Big pharma CSL Behring will pay the Dutch gene therapy developer uniQure an upfront of €400M for the global rights to a phase III-stage gene therapy for the blood disorder hemophilia B.
Under the terms of the agreement, uniQure will complete an ongoing phase III trial of the gene therapy, with topline results expected by the end of this year, as well as validating the manufacturing and supply process of the therapy. CSL Behring will then reimburse these costs and take over the commercialization of the candidate worldwide.
In addition to the €400M upfront, uniQure can expect up to €1.4B as the gene therapy reaches undisclosed regulatory and commercial milestones. The company will also be entitled to royalties of up to around 20% on net sales.
Hemophilia B is an incurable genetic disorder where the patient lacks a protein called factor IX that is required for blood clotting, resulting in uncontrolled bleeding. The main treatment option is to receive factor IX obtained either from donor blood or made through industrial fermentation. However, patients need regular infusions and the treatments can become less effective over time.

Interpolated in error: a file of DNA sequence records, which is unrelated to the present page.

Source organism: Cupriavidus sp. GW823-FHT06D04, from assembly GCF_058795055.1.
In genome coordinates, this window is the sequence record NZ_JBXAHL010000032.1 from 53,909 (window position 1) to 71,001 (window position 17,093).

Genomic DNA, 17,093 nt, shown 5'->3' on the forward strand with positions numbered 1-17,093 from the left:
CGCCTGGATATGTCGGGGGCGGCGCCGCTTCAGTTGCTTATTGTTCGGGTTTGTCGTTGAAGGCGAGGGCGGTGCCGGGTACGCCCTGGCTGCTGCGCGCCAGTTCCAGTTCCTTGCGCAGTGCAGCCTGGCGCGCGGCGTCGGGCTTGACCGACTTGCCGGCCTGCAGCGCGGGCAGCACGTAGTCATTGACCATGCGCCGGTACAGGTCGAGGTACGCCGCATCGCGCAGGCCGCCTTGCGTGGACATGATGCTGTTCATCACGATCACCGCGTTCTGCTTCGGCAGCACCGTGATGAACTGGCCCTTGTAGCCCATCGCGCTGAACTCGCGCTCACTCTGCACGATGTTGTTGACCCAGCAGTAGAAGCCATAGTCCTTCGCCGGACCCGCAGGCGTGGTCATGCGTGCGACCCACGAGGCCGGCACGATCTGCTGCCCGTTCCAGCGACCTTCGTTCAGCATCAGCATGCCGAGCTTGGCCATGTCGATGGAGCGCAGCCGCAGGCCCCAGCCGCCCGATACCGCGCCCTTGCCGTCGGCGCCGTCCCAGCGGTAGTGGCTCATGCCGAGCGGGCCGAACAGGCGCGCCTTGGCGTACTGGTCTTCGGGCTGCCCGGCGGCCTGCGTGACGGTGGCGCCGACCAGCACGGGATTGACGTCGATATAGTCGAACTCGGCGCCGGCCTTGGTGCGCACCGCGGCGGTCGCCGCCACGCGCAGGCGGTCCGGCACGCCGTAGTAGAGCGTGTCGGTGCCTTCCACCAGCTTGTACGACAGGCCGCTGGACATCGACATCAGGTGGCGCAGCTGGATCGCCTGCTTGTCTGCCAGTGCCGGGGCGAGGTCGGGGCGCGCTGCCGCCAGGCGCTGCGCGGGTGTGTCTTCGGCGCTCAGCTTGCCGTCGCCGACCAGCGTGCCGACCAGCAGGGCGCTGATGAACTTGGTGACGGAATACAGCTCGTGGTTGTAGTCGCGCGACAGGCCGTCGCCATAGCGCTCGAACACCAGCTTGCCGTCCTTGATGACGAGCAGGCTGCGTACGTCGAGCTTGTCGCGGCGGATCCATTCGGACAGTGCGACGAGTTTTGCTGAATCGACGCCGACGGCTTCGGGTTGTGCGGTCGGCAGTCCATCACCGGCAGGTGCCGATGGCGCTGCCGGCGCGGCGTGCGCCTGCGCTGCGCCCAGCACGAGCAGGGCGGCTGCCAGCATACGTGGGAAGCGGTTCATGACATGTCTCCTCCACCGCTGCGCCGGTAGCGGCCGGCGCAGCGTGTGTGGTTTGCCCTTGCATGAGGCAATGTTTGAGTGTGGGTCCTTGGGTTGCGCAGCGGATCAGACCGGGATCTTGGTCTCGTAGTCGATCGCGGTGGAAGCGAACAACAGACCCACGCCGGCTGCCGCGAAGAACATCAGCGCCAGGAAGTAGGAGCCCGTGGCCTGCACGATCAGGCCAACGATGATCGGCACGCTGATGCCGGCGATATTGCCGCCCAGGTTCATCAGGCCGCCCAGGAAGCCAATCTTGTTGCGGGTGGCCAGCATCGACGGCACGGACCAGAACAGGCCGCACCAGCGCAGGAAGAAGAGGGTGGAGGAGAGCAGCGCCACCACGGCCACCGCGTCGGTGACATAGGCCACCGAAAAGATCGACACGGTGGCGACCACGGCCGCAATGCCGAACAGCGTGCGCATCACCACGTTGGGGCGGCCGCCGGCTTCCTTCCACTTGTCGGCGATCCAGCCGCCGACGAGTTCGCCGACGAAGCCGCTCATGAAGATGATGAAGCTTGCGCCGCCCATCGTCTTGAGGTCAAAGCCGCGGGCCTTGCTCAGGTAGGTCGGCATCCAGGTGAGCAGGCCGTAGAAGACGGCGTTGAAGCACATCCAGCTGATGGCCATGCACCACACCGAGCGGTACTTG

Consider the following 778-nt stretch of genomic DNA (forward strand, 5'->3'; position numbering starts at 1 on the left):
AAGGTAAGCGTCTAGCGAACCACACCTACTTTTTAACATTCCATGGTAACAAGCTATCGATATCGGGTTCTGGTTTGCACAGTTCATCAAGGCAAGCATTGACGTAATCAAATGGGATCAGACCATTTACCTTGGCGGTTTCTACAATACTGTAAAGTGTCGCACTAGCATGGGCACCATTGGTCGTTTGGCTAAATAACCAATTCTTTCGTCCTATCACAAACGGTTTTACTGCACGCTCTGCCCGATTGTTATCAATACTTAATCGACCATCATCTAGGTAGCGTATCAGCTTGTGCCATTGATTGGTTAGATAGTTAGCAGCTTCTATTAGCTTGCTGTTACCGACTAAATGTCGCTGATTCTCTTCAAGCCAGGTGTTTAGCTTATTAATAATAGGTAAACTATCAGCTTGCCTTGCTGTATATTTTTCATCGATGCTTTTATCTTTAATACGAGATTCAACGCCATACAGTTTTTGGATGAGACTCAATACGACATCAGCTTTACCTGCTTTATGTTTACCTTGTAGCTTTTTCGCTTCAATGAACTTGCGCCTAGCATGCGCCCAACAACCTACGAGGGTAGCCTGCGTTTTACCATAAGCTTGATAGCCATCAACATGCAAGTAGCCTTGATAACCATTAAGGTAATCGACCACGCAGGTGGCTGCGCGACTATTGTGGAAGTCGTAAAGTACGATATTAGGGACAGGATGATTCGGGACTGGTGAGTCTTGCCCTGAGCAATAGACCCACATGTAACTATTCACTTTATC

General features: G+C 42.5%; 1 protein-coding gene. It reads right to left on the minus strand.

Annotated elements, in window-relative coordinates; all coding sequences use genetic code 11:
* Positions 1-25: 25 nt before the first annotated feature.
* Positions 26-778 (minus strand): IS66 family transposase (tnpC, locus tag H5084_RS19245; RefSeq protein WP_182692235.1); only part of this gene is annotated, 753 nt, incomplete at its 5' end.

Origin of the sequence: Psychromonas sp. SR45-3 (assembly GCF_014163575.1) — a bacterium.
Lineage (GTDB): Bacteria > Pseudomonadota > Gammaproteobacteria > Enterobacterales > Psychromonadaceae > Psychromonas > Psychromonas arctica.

UniQure’s gene therapy consists of delivering the genetic instructions to make factor IX into patients. This therapy is designed to work with one dose, and could theoretically last for many years, providing a functional cure for the condition. In a phase IIb study last year, the therapy was able to restore the levels of factor IX to over 40% of normal levels, which is considered sufficient to stop bleeds.
“We are exceedingly encouraged by the data we’ve seen,” stated CSL Behring’s CMO, Bill Mezzanotte. “Not only has the treatment option demonstrated robust clinically meaningful responses in factor IX activity, but it has also exhibited excellent safety over multiple years of observation.”
CSL Behring is already a vendor of factor IX for infusion treatments of hemophilia B, so the gene therapy acquisition expands its assets in this indication.
The proceeds of the deal will finance the development of uniQure’s gene therapy candidates for liver conditions such as Fabry disease, as well as undisclosed cardiovascular diseases and indications related to the central nervous system. The most advanced of uniQure’s pipeline is aimed to treat the neurodegenerative condition Huntington’s disease, with efficacy results of a phase I/II trial expected next year.
There is a scramble around the world to develop the first-ever gene therapy for hemophilia B and hemophilia A, which is caused by a different mutation to hemophilia B. The frontrunners in the hemophilia B race are uniQure and Spark Therapeutics, which has a development agreement with Pfizer. Pfizer and Spark’s gene therapy is in a phase III trial that is expected to finish late next year.
Clinical-stage contenders for hemophilia B gene therapies. Data from GlobalData.
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